The Word of God is the indispensable key to the whole subject of divine guidance. Think back to what we have already learned. We saw that the Word has assured us that God has a plan for every detail of our lives, and that he wants to reveal it to us step by step. We saw that we get to know him and learn to trust him through the Word. We saw that our minds are renewed and our lives transformed by the Word, so that we can be prepared to discern and do his will. And now we learn that the directions themselves are found in the Word. G. Christian Weiss summed it up beautifully: “There can never be any guidance contrary to the Word; there will seldom be guidance apart from the Word. Divine guidance must either come through, or in perfect harmony with, the written Word of God. Anything else is not divine guidance.”167
But how does God guide through the Word? When we buy a new piece of equipment we usually need instructions for using it. Maybe we should have some instruction on how to use the divine equipment of the Word to find God’s will for our lives.
There are four basic means by which God reveals his will to us through the Word. First, there are plain statements of his will—statements in which the phrase will of God or its equivalent is actually used in the passage. Second, there are positive and negative commands which tell us what God expects of us. Third, there are general principles that are relevant to our decisions. And finally, there may be strong impressions made on our minds as we read the Word.
We want to explore each of these in detail, but first we need to establish some guidelines. There is a right way and a wrong way to approach the Bible. The wrong way is to treat it as a magical fetish or superstitious charm, that is, to seek guidance from it as other people might seek it from a deck of cards or a pair of dice. Some Christians seem to think the Bible is some sort of sanctified soothsayer, a hallowed horoscope, or a holy Ouija board. When they have a question or a decision to which they have not been able to find an answer, in sheer desperation they close their eyes, empty their minds of any past knowledge of the Word, open the Bible at random, point to a text, and accept that fragment as divine guidance. Or maybe they use a casual dive into a Bible promise box to get an answer to their dilemma.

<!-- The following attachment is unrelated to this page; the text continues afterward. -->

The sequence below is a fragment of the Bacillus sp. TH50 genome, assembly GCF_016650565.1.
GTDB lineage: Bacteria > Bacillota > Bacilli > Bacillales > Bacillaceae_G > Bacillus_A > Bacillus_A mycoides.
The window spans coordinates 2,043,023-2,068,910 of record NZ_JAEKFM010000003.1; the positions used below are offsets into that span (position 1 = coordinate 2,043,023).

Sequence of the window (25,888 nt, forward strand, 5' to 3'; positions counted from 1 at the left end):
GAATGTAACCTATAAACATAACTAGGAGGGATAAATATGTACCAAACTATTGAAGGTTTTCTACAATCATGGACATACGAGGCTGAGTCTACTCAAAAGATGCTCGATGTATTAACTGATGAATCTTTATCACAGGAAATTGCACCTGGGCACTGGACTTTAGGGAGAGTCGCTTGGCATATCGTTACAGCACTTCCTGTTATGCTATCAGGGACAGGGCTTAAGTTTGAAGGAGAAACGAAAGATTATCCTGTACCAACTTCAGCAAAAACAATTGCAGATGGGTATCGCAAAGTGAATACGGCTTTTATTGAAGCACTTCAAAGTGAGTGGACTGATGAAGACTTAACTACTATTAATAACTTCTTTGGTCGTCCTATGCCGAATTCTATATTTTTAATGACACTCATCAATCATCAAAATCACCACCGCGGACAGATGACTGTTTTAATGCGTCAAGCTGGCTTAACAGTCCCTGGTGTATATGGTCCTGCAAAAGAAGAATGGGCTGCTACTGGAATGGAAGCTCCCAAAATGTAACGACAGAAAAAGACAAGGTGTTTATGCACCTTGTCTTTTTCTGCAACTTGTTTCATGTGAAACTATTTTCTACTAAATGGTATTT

A great many Christians have been sadly disappointed at the results they have obtained by these methods. Some have gotten upset with God for letting them down, and their faith has been severely shaken. Although God did lead men by casting lots on some occasions before his Word was completed, there is no indication that we should resort to such methods of chance today.
I am not denying that God has used isolated verses to bring comfort, encouragement, or guidance; nor that he has caused certain passages to come alive with decisive direction for the moment’s need. He has done that for me, quite dramatically, in a number of critical circumstances in my life. But he did not give us his Word as an emergency consultation service. He gave it to us to reveal his mind and to remodel our lives. It takes time and study to learn and to change.
When a fellow receives a letter from his girl friend, he doesn’t haphazardly pick several words out of the middle paragraph, pin all his hopes for the future on that one phrase, and disregard the rest of the letter. He wants to know what the whole letter says, and he understands that one phrase in relationship to its wider context. How can we stake a decision on a chance verse chosen like a sweepstakes ticket, or as Alan Redpath puts it, a “lucky dip” into a promise box?168 We need to begin familiarizing ourselves with the whole of God’s revelation.
In addition to this warning about the potential misuse of the Word, there are some positive guidelines to follow when we approach the Scriptures for direction. For one thing, we need to understand the words in their normal sense. Don’t look for some deep, dark, hidden meaning. God has endeavored to reveal his truth to us plainly, not to obscure it from us. And while figurative language does occur, those figures of speech were used to teach literal truths. The words which the writers chose were generally intended to be understood in a normal sense.
Secondly, apply the accepted rules of grammar to what you read. Don’t try to make it say what you want it to or what someone else has told you it says. Simply observe what the words actually say in their grammatical relationship to each other.